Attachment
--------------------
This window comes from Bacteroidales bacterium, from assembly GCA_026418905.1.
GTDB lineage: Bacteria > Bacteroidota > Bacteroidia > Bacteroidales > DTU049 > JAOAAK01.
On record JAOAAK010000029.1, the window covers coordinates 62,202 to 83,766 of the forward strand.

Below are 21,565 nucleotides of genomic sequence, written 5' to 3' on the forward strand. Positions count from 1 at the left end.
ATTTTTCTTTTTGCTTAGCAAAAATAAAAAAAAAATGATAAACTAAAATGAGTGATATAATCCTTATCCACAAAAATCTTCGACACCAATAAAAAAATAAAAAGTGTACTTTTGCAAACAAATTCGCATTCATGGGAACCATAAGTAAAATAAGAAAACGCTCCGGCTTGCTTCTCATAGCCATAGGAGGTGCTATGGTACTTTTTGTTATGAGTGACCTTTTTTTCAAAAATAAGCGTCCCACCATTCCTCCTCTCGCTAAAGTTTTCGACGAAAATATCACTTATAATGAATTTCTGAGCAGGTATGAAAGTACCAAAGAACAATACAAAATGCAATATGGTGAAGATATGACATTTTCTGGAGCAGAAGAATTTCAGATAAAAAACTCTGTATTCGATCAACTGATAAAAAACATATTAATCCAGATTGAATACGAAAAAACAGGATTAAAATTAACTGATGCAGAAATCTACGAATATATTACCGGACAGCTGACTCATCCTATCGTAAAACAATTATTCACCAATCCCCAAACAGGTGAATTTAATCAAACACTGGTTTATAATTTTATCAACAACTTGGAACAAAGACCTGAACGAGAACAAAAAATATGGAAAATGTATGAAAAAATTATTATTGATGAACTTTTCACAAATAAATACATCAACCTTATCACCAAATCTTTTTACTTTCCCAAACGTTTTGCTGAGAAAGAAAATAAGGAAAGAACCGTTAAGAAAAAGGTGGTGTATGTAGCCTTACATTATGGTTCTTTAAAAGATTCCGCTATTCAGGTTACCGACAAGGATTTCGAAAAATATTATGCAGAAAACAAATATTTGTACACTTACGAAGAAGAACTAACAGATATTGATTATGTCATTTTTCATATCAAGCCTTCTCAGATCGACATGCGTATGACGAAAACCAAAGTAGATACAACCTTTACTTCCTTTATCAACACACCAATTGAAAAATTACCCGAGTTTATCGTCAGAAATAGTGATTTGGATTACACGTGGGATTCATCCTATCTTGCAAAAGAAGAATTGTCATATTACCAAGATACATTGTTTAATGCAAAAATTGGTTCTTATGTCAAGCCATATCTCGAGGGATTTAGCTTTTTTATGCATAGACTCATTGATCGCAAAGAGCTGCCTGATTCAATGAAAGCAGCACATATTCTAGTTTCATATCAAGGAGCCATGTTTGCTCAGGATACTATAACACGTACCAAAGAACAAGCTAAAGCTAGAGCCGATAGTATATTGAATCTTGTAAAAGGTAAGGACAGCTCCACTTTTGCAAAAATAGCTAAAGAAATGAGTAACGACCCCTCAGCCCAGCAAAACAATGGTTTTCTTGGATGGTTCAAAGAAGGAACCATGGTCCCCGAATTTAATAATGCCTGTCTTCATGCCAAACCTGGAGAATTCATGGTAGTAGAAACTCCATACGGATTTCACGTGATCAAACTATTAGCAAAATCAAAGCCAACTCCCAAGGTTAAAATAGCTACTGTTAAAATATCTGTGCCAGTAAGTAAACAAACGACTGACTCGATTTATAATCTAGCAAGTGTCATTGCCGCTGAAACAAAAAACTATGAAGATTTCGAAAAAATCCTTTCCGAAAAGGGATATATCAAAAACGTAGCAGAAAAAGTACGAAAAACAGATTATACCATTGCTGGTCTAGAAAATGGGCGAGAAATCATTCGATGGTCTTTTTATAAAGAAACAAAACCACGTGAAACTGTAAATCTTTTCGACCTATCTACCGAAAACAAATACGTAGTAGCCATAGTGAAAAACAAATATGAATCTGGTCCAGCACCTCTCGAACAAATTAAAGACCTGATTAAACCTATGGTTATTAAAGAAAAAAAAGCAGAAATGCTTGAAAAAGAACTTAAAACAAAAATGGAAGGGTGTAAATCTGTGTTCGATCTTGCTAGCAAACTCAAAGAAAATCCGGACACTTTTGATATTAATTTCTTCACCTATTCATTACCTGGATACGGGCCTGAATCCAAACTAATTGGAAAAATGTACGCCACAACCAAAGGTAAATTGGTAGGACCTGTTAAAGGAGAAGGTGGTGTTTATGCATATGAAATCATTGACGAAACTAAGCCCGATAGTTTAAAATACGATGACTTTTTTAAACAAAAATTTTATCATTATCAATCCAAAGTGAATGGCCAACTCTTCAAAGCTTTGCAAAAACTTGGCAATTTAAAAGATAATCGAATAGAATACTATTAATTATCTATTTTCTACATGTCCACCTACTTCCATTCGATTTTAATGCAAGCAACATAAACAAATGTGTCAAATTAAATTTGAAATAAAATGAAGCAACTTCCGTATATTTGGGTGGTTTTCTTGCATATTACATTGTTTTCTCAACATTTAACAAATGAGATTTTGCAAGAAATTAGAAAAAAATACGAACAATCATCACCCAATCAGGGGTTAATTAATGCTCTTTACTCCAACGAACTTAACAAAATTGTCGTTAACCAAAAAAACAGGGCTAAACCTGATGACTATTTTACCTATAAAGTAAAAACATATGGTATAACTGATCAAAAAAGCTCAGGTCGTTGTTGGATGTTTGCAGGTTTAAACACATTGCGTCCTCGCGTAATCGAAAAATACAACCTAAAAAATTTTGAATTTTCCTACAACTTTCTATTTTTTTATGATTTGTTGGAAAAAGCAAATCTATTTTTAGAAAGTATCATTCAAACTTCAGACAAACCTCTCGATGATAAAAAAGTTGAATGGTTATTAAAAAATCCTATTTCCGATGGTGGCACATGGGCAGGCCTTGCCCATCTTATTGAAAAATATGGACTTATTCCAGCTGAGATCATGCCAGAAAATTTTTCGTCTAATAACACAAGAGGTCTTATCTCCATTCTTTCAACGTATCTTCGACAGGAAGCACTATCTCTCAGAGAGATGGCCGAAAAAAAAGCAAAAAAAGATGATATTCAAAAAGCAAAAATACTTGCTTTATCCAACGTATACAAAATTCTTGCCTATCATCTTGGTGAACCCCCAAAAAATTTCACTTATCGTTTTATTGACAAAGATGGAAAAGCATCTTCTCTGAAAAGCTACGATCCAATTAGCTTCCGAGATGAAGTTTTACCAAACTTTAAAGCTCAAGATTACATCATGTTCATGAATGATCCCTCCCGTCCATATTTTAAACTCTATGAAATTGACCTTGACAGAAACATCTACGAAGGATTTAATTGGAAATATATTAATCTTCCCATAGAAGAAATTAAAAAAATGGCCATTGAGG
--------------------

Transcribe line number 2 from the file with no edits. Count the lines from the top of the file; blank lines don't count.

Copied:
GTDB lineage: Bacteria > Bacteroidota > Bacteroidia > Bacteroidales > DTU049 > JAOAAK01.